Monday, October 09, 2006

Awaiting Confirmation of North Korea Test with Dread

As in previous addresses about things nuclear, President Bush seemed to be struggling not to laugh this morning as he pronounced the words "nuclear" and "proliferators" during his brief news conference. Undoubtedly, like the infamous "where's the WMD" video he filmed for the Washington press corps, his difficulty with pronouncing those words correctly is a subject of great White House mirth. As usual, Americans watched in dread as our president struggled to put the interest of the nation and the world above his own urgent narcissistic instincts and it was a relief when he concluded without having giggled aloud.

The Bush administration's carelessness over nuclear weapons extends far beyond the president's inability to pronounce the words "nuclear" and "proliferators." In the march to war in Iraq, the administration effectively trivialized them by lumping them with unconventional biological and chemical weapons, which kill limited numbers of people in confined spaces. A nuclear bomb is the only true weapon of mass destruction.

The administration has spoken repeatedly of developing new nuclear bombs, for use as bunker busters, and has effectively threatened Iran with a nuclear strike by leaking "plans" of such a strike to the press. Those positions are abhorrent to the entire world, not least because the United States is the only nation ever to have used nuclear bombs in war.

President Bush and key advisors allowed the A.Q. Khan nuclear proliferation network to operate for nearly three years without intervention, according to a February 13, 2006, article in the New Yorker, written by Steve Coll and unfortunately unavailable on the Internet. The administration chose to monitor the network, from early 2001 to late 2003, rather than shut it down, according to Coll. Perhaps that decision made good sense from an intelligence perspective, but in light of Iran and North Korea's success in acquiring nuclear technology from Khan and the international crises that have resulted, Americans deserve more information about, and a justification for, that decision. It is ironic that, while the administration foisted fake intel on the American public about aluminum rods and yellow cake uranium in Iraq, it may have been monitoring a real, ongoing transfer of nuclear technology to Iran, North Korea and Libya.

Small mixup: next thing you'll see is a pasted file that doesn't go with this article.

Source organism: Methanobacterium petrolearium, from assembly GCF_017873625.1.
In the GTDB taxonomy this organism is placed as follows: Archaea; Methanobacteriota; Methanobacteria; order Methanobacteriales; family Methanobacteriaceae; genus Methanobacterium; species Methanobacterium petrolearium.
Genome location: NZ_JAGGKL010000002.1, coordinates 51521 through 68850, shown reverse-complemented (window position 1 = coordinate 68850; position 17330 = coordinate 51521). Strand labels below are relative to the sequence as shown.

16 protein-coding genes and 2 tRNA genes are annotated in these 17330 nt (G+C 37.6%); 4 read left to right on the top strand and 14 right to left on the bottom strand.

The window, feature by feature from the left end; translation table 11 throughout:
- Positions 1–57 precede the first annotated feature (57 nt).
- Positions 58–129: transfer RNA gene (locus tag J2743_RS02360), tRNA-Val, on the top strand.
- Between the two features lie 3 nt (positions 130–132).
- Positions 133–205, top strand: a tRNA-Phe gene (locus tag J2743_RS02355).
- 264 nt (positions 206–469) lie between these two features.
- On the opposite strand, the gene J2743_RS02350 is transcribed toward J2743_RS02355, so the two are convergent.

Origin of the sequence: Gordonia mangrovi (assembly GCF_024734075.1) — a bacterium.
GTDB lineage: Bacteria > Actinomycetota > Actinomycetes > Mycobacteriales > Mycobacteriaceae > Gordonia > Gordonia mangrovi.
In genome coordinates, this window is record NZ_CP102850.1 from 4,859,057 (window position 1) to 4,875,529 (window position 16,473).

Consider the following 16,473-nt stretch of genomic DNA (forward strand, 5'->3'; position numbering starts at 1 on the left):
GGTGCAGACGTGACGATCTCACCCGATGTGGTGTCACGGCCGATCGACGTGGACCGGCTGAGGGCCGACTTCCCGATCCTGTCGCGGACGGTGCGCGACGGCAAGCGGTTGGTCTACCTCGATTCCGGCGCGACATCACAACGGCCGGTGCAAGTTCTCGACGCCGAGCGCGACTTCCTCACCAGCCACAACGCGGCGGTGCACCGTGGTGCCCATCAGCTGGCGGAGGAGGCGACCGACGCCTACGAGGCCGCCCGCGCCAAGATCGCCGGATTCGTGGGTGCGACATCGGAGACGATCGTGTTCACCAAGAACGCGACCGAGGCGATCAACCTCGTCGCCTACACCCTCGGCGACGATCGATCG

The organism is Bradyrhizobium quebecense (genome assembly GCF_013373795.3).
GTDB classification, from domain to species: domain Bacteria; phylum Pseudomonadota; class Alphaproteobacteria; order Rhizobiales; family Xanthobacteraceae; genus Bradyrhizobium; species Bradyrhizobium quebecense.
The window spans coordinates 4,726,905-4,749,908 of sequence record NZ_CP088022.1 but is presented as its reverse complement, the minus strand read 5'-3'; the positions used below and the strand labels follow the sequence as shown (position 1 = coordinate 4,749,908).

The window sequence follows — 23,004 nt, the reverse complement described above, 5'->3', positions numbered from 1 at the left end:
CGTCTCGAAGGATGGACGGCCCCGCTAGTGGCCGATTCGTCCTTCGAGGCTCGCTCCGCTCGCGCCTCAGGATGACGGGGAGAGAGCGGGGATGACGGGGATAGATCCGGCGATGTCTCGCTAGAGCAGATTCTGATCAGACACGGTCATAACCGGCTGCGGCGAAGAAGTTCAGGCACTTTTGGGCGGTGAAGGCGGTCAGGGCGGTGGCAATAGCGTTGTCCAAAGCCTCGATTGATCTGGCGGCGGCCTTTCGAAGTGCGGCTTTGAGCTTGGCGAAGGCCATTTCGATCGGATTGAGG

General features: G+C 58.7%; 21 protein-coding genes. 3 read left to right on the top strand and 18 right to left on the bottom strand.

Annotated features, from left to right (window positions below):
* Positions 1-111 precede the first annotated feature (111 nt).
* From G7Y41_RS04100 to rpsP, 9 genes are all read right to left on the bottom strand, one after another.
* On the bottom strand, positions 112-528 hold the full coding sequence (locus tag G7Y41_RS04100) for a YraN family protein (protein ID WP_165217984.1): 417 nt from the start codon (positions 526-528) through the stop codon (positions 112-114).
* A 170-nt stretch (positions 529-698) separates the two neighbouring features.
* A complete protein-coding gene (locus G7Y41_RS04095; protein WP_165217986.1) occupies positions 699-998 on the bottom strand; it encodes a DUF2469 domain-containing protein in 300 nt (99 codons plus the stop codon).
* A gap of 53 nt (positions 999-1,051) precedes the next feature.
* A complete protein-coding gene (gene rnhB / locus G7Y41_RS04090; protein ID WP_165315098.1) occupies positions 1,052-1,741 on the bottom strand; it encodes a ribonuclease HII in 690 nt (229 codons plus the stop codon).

Radiation and seismic signature studies will have to be concluded, perhaps as early as this evening, before the world knows whether North Korea actually conducted a nuclear test or not. Ironically, the international Comprehensive Nuclear Test Ban Treaty that would have allowed nations to quickly confirm the test has not been ratified and awaits the signature of both the United States and North Korea. A confirmation of the test would mean that one of the world's most dangerous and unpredictable dictators now has the world's deadliest weapon. It is an announcement the world awaits with dread.

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